Absent in the print version of this article is the acknowledgement of news writer Spencer Skolnick’s contributions to this story.
In early July, the Aramark Corporation arrived on campus to take over operations of UA’s dining services, the result of an administrative decision last spring to outsource.
Among the many changes Aramark has made (see What’s happening with Dining Services?), students can no longer use swipes as they did before.
Last year, one swipe was good for an admission to Robertson Dining Hall or $6 to spend on convenience items with a bar code.
Students could also use swipes to, for example, buy food at the Union Market; however, it was no guarantee that $6 would cover the costs of the meal. If the food was under $6, the student wasn’t getting the full value of a swipe; if over $6, the student would have to use his or her own money, dining dollars, or another swipe to cover the extra cost.
Aramark is trying to get rid of that problem by offering “full meal solutions” at any UA dining location, national brands excluded.
“We’re stepping away from monetary value [for swipes],” said Eugene Walters, Aramark’s district marketing manager. “For one swipe, we want you to get an entree, a side, and a drink,” at any of the 10 locations on campus where students can purchase swipe meals.
However, some students still want to be able to buy convenience items, or items with a bar code, with swipes, like last year.
“Most of the time when I’m on campus I’m using the dining dollars because it’s really easy,” said Sara Woika, a first-year business student with the 15-meal-per-week and $75 dining dollar meal plan. “But I’d like to be able to use my swipes on other things than hot meals, because I want to use my dining dollars for different things, like if I’m going off-campus somewhere that accepts them.”
Macoy Pizzute, an engineering student with the 10-meal-per-week and $750 dining dollar plan, agrees, adding that he would not spend his own money on things he can’t use swipes on, only dining dollars.
“The prices are a little bit higher than going to a convenience store but it’s not too ridiculous,” Pizzute said. “But if you just needed a soda or water or something, you should definitely be able to use a swipe.”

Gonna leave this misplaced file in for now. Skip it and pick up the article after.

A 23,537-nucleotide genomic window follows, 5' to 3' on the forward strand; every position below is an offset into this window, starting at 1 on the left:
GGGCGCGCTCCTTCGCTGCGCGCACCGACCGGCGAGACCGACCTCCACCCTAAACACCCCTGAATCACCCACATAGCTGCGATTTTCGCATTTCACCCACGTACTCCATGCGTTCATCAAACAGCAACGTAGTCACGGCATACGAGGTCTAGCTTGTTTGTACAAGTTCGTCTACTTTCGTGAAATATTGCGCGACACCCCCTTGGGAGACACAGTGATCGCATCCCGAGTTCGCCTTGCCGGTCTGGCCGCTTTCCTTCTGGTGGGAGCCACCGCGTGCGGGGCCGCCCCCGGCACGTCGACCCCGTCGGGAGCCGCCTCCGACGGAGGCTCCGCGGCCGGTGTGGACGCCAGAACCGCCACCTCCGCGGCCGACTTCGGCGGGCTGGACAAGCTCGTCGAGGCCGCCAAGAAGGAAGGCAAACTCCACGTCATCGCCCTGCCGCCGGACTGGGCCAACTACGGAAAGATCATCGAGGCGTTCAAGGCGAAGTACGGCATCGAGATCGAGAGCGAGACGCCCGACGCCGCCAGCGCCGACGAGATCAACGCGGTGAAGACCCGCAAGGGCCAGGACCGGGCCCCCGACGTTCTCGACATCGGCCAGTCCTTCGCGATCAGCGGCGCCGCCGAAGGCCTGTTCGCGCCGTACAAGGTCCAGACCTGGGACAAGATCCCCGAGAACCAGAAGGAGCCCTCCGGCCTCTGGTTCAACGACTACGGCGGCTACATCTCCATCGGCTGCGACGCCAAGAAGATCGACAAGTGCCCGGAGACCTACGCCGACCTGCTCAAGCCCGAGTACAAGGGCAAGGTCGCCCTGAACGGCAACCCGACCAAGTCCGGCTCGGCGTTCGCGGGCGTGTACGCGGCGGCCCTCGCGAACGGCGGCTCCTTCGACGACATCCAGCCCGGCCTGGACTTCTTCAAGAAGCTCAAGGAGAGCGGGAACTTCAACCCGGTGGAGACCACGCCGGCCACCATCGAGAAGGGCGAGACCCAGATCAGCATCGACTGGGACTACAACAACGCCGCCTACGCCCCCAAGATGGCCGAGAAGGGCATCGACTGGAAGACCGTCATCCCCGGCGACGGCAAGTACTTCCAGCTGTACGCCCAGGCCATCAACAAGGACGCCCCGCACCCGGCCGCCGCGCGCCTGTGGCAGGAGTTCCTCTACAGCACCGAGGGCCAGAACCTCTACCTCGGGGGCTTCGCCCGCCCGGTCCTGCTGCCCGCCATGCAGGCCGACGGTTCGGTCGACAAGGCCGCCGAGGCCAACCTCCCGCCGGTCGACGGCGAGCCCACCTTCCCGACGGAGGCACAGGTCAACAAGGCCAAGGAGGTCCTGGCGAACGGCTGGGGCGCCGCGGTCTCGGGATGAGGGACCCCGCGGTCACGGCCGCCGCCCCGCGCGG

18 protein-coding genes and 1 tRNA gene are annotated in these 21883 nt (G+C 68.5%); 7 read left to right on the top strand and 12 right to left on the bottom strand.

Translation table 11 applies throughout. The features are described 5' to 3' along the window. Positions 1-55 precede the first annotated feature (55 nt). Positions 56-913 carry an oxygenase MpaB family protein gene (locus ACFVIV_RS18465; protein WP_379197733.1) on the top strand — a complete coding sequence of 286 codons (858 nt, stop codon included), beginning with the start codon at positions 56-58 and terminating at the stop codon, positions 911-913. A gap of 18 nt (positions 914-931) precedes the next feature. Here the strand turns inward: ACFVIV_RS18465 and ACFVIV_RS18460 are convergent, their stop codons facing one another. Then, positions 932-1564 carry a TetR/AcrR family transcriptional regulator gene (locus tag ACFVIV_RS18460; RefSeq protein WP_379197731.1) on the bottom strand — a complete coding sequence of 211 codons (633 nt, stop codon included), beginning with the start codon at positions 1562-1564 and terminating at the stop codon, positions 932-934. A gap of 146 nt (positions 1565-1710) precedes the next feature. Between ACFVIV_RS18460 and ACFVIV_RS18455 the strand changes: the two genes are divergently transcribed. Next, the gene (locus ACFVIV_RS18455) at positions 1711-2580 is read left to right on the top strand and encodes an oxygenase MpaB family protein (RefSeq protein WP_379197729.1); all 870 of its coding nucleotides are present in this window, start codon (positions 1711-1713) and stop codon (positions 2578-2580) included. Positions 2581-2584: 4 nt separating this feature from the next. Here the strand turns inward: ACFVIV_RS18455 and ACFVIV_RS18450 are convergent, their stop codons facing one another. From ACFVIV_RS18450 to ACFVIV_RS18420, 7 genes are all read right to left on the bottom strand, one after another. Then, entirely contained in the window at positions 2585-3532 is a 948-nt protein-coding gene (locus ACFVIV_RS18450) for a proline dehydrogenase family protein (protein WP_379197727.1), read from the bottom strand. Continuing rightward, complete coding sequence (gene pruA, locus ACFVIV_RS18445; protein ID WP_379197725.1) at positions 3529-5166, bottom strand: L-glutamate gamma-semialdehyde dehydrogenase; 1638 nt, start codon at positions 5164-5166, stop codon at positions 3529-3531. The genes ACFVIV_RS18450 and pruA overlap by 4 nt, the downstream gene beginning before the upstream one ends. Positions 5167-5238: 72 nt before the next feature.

Engineering student Adrian Muica, who has a five-meal-per-week, $150 dining dollar plan, says “swipes should be equal to a face-value or something,” adding that he wouldn’t buy convenience items with his own money, but would use extra swipes for them.
Aramark’s resident district manager, Thomas George, says swipes were not meant to purchase convenience items, but “full meal solutions.”
George added that “the opportunity to purchase [convenience items] in Zee’s is not common anywhere with swipe-type programs,” and that “the former university-run program was considering removing that option because of the heavy cost.”
Something else is different from last year as well—meal periods, of which there are four throughout the day: breakfast from 7:00 a.m. to 10:45 a.m., lunch from 11:00 a.m. to 3:45 p.m., dinner from 4:00 p.m. to 9:00 p.m., and “late night” from 9:00 p.m. to 1:00 a.m. Students can only use one swipe per meal period.
“I think that we should get rid of [meal periods],” said Iman Blasingame, a business student with the 15-meal-per-week and $75 dining dollar plan. “They’re so long and, the way my classes are set up, it’s kind of difficult—you have to wait to eat again so you can use your swipe, but by the time I can eat, I have another class to go to.”
Along with Woika and Pizzute, Blasingame said she often uses one swipe but is still hungry, and wonders why she cannot then choose to use another one if she wants to, instead of buying food with other money to fill her up.
“We’re all adults,” Blasingame said, “we should be able to manage our swipes.”
Aramark’s Eugene Walters said in response that there are 26 meal periods each week, which give students a “variety of ways to use [swipes] at their own pace, all without missing a meal.”
Taylor Byers, a student-employee of Freshens in the Union, said some students take the changes well and others take them badly, but “overall, [they] have been very understanding and accepting. A lot of people wish the swipes hadn’t changed, though.”
Aramark expects most of UA’s new dining venues, like Panda Express, Chick-fil-A, and Steak ’n Shake, to be open in the spring. Also in spring, “if there is going to be a change in prices, you’ll notice them [then],” Eugene Walters said about the high prices for convenience goods that some students mention.